Risks of OxyContin Use

in Drug Insights
Olivia Pennelle
Published Dec 4, 2020
opium poppy

OxyContin is a potent opioid that is used to treat pain, but is often misused and can lead to addiction. 

What is OxyContin?

OxyContin is the brand name for the long-acting formulation of Oxycodone, a strong prescription opioid (narcotic), used to manage moderate to severe pain. It is prescribed to manage pain that requires around-the-clock care and when shorter acting pain medications are not effective. However, given the properties of this medication it is prone to misuse, increased tolerance, addiction, overdose, and even death. 

Because these drugs affect the pleasure center of the brain, causing euphoria, they have the greatest potential for misuse, meaning they can lead to the brain becoming addicted and subsequently cause substance use disorder. Opioids can also lead to the body becoming physically dependent. This can mean that unpleasant side effects, or withdrawal symptoms, are experienced when use of the drug is reduced or stopped.

Some of the most potent opioids that are prescribed include fentanyl, oxycodone, hydrocodone, oxymorphone, morphine, and carfentanil. Between 1999 and 2011, the consumption of hydrocodone more than doubled and the use of oxycodone increased by nearly 500 percent.

OxyContin high

Due to its euphoric effects that produce a calm-like feeling, OxyContin is prone to misuse. That can happen whether the person was initially prescribed for a legitimate reason, or if the drug was obtained illicitly. In fact, a study shows that OxyContin misuse was most frequently obtained from non-medical sources as part of a broader and longer-term pattern of multiple substance abuse. 

OxyContin abuse

Although it is intended to be taken in pill form every 12 hours, OxyContin is also crushed, snorted, injected, and smoked. 

A sign someone might be abusing OxyContin includes: mood changes, changing the method of ingestion (and observing signs of injection, snorting, and smoking), depression, vomiting, weight loss, muscle aches and pains, hallucinations, and sweating.

OxyContin side effects

The possible side effects of OxyContin include:

  • Nausea
  • Tiredness
  • Vomiting 
  • Headache
  • Dizziness
  • Abdominal pain

More severe side effects, requiring immediate medical attention, include:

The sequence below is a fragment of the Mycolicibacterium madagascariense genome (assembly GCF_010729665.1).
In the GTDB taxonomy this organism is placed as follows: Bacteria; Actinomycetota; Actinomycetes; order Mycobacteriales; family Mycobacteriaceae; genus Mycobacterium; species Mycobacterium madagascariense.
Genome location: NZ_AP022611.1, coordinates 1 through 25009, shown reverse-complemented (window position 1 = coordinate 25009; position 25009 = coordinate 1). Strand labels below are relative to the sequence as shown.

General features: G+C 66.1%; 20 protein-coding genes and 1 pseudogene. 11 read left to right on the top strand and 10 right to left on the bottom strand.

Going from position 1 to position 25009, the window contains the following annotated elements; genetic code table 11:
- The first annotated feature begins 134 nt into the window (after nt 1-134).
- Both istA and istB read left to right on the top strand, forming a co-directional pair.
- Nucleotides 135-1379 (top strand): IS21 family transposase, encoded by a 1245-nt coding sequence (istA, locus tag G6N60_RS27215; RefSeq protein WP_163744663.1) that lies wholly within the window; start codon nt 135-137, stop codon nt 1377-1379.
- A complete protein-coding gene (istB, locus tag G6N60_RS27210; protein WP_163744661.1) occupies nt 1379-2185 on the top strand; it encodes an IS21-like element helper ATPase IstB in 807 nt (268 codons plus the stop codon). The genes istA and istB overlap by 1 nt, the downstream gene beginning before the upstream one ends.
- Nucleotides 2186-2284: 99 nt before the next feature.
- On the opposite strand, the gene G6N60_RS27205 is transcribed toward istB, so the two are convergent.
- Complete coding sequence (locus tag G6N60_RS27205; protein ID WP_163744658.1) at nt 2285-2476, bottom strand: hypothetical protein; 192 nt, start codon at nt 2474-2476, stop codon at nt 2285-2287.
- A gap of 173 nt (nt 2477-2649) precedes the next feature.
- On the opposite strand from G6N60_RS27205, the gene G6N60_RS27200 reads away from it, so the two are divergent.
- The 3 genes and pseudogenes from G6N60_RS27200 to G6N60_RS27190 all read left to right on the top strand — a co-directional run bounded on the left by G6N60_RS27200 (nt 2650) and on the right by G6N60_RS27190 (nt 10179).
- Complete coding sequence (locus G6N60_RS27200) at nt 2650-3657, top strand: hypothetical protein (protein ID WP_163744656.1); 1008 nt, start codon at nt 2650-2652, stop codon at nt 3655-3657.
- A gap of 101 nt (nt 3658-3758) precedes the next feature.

• Trouble breathing
  • Shortness of breath
  • Stopping breathing
  • Pinpoint pupils
  • Fast heartbeat
  • Chest pain
  • Swelling to the face, tongue or throat
  • Extreme drowsiness
  • Feeling faint
  • Overdose

If you experience any of these effects you should call 911 or go to the nearest emergency room immediately.

OxyContin withdrawal symptoms

A person taking OxyContin regularly can develop a tolerance relatively quickly. They may find that they have to take an increased dose, or change the method of ingestion ie from snorting to injecting, to have the same effects. When this happens a person may become physically and psychologically addicted to the drug. Thus, stopping the medication results in uncomfortable withdrawal symptoms, occurring between 6 and 30 hours after the last use of the drug, including:

  • Anxiety
  • Yawning
  • Muscle aches
  • Sweating
  • Agitation
  • Difficulty sleeping
  • Cramping
  • Diarrhea
  • Nausea and vomiting
  • Goosebumps

While withdrawing from OxyContin can be uncomfortable. There may be additional complications from other illnesses, too, especially if the person has been taking other substances with OxyContin, like alcohol.

Oxycodone and alcohol

Combining alcohol with prescription opioids, like OxyContin, is dangerous and could result in serious side effects, such as:

  • Coma
  • Heart problems
  • Breathing difficulties
  • Changes in blood pressure
  • Dehydration
  • Dizziness
  • Loss of consciousness

Detox is a crucial first step in most people’s recovery journey. In fact, it is recommended by the Substance Abuse and Mental Health Services Administration:

“For alcohol, sedative-hypnotic, and opioid withdrawal syndromes, hospitalization or some form of 24-hour medical care is generally the preferred setting for detoxification, based upon principles of safety and humanitarian concerns.”

– SAMHSA Detoxification and Substance Abuse Treatment Improvement Protocol, TIP 45

At Gallus Medical Detox Centers, we bring compassion to the commotion. Peace to the pain. Empowerment to the powerless. If you or someone you know needs support with addiction problems, bring us your battle. Call us today and take the best, first step towards recovery: 720-704-1432